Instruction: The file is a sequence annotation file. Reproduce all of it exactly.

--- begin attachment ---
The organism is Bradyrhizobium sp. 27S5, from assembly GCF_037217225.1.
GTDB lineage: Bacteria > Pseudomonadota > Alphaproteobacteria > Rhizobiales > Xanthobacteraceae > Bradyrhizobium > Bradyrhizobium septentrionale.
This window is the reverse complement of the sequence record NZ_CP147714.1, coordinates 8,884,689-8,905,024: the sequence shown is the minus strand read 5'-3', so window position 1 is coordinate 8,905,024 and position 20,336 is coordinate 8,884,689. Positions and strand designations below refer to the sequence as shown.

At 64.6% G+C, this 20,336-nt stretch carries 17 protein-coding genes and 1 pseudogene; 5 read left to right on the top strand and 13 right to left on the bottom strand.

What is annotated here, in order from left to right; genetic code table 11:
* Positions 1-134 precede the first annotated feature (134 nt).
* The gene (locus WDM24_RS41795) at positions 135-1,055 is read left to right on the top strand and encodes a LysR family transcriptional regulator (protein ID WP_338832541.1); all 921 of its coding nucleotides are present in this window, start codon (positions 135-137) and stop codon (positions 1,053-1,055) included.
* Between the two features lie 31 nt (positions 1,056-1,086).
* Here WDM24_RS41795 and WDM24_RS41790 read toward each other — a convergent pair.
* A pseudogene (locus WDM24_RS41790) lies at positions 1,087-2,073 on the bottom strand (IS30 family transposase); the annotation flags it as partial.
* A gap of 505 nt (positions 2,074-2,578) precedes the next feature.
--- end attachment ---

The organism is Bradyrhizobium sp. 27S5, from assembly GCF_037217225.1.
GTDB lineage: Bacteria > Pseudomonadota > Alphaproteobacteria > Rhizobiales > Xanthobacteraceae > Bradyrhizobium > Bradyrhizobium septentrionale.
This window is the reverse complement of the sequence record NZ_CP147714.1, coordinates 8,884,689-8,905,024: the sequence shown is the minus strand read 5'-3', so window position 1 is coordinate 8,905,024 and position 20,336 is coordinate 8,884,689. Positions and strand designations below refer to the sequence as shown.

At 64.6% G+C, this 20,336-nt stretch carries 17 protein-coding genes and 1 pseudogene; 5 read left to right on the top strand and 13 right to left on the bottom strand.

What is annotated here, in order from left to right; genetic code table 11:
* Positions 1-134 precede the first annotated feature (134 nt).
* The gene (locus WDM24_RS41795) at positions 135-1,055 is read left to right on the top strand and encodes a LysR family transcriptional regulator (protein ID WP_338832541.1); all 921 of its coding nucleotides are present in this window, start codon (positions 135-137) and stop codon (positions 1,053-1,055) included.
* Between the two features lie 31 nt (positions 1,056-1,086).
* Here WDM24_RS41795 and WDM24_RS41790 read toward each other — a convergent pair.
* A pseudogene (locus WDM24_RS41790) lies at positions 1,087-2,073 on the bottom strand (IS30 family transposase); the annotation flags it as partial.
* A gap of 505 nt (positions 2,074-2,578) precedes the next feature.